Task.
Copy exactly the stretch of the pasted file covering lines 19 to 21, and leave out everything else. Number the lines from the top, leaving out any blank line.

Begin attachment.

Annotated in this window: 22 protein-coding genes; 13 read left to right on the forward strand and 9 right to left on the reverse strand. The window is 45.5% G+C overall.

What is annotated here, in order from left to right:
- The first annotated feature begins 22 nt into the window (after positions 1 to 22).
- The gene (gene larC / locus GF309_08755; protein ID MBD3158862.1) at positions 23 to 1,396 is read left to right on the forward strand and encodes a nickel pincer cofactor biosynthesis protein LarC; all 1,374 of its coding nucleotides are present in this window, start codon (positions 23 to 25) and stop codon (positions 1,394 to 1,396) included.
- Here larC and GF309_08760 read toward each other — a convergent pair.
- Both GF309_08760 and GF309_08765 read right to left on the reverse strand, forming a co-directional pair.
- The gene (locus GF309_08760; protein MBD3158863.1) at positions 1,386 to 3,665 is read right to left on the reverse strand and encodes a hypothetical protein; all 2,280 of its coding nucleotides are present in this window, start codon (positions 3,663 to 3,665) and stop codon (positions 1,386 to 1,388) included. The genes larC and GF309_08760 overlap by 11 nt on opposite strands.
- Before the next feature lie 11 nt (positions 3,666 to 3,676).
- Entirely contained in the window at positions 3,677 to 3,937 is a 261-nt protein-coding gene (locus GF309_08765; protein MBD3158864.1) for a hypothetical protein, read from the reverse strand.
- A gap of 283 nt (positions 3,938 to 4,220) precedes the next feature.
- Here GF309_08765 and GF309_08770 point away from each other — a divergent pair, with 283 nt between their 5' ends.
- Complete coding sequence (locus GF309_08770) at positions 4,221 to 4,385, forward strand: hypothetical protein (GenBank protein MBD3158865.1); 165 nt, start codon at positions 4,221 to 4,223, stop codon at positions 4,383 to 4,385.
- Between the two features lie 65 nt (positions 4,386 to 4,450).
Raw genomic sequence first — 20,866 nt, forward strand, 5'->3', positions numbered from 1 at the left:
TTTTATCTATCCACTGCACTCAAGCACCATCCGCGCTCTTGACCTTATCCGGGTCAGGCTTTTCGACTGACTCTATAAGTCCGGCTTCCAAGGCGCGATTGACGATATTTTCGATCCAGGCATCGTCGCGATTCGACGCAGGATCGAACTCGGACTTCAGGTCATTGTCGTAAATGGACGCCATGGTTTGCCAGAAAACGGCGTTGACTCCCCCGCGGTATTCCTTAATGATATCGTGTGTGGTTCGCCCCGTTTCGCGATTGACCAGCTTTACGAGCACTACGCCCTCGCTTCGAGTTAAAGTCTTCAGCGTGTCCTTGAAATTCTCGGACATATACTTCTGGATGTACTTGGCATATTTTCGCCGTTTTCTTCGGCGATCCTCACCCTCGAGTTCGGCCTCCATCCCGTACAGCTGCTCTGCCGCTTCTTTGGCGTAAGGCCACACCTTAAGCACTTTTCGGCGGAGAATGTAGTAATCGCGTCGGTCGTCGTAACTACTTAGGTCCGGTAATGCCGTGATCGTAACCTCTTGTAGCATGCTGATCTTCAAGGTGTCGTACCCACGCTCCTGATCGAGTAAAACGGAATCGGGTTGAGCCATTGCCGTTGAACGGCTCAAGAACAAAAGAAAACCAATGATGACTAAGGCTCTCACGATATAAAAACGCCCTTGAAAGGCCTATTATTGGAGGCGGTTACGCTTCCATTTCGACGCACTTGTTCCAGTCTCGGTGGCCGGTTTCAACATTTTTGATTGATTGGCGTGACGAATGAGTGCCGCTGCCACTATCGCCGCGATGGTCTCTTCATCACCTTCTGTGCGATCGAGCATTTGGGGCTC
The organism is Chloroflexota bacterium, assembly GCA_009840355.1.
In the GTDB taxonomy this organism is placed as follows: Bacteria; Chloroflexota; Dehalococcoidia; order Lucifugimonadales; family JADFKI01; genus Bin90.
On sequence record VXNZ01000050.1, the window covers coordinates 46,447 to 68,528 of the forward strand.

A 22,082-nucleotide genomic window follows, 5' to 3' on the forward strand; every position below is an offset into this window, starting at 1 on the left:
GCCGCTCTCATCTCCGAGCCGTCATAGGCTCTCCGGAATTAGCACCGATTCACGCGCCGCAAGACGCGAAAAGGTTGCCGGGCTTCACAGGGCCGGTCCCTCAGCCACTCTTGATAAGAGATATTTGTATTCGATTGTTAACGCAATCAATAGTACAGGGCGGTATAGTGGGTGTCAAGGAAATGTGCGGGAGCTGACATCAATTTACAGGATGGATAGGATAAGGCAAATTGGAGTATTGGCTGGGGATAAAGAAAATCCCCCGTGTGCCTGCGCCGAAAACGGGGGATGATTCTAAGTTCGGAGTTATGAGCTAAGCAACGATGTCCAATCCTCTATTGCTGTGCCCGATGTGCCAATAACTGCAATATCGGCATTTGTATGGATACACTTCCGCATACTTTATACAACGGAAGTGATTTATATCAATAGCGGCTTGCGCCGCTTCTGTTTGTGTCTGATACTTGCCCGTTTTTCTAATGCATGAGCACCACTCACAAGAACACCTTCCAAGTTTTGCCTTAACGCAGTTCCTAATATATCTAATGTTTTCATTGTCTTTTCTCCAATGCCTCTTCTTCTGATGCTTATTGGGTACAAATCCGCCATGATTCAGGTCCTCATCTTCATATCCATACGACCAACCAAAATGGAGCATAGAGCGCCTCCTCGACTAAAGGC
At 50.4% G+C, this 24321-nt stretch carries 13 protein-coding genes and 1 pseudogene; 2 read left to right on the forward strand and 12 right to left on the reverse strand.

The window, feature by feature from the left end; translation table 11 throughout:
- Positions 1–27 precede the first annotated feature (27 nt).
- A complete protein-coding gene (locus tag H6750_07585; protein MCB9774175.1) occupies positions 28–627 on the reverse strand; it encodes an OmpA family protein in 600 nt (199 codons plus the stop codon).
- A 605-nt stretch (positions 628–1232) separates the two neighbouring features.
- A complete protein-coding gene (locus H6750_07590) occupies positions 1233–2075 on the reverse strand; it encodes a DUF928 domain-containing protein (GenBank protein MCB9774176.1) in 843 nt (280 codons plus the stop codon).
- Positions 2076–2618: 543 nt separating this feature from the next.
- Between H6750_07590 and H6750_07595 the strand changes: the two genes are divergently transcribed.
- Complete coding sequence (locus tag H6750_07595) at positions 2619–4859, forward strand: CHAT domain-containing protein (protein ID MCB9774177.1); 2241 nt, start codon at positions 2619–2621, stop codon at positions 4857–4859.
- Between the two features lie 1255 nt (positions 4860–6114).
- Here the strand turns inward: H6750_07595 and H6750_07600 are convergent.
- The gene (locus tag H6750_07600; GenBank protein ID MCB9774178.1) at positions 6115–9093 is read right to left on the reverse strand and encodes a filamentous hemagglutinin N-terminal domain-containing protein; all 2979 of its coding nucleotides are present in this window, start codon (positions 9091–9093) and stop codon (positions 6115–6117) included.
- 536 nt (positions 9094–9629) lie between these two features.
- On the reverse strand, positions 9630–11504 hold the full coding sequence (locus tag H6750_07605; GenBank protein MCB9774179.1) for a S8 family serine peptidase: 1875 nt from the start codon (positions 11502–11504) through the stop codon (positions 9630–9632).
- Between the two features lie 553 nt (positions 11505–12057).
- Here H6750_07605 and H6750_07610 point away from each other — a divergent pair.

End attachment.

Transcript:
A 22,082-nucleotide genomic window follows, 5' to 3' on the forward strand; every position below is an offset into this window, starting at 1 on the left:
GCCGCTCTCATCTCCGAGCCGTCATAGGCTCTCCGGAATTAGCACCGATTCACGCGCCGCAAGACGCGAAAAGGTTGCCGGGCTTCACAGGGCCGGTCCCTCAGCCACTCTTGATAAGAGATATTTGTATTCGATTGTTAACGCAATCAATAGTACAGGGCGGTATAGTGGGTGTCAAGGAAATGTGCGGGAGCTGACATCAATTTACAGGATGGATAGGATAAGGCAAATTGGAGTATTGGCTGGGGATAAAGAAAATCCCCCGTGTGCCTGCGCCGAAAACGGGGGATGATTCTAAGTTCGGAGTTATGAGCTAAGCAACGATGTCCAATCCTCTATTGCTGTGCCCGATGTGCCAATAACTGCAATATCGGCATTTGTATGGATACACTTCCGCATACTTTATACAACGGAAGTGATTTATATCAATAGCGGCTTGCGCCGCTTCTGTTTGTGTCTGATACTTGCCCGTTTTTCTAATGCATGAGCACCACTCACAAGAACACCTTCCAAGTTTTGCCTTAACGCAGTTCCTAATATATCTAATGTTTTCATTGTCTTTTCTCCAATGCCTCTTCTTCTGATGCTTATTGGGTACAAATCCGCCATGATTCAGGTCCTCATCTTCATATCCATACGACCAACCAAAATGGAGCATAGAGCGCCTCCTCGACTAAAGGC
At 50.4% G+C, this 24321-nt stretch carries 13 protein-coding genes and 1 pseudogene; 2 read left to right on the forward strand and 12 right to left on the reverse strand.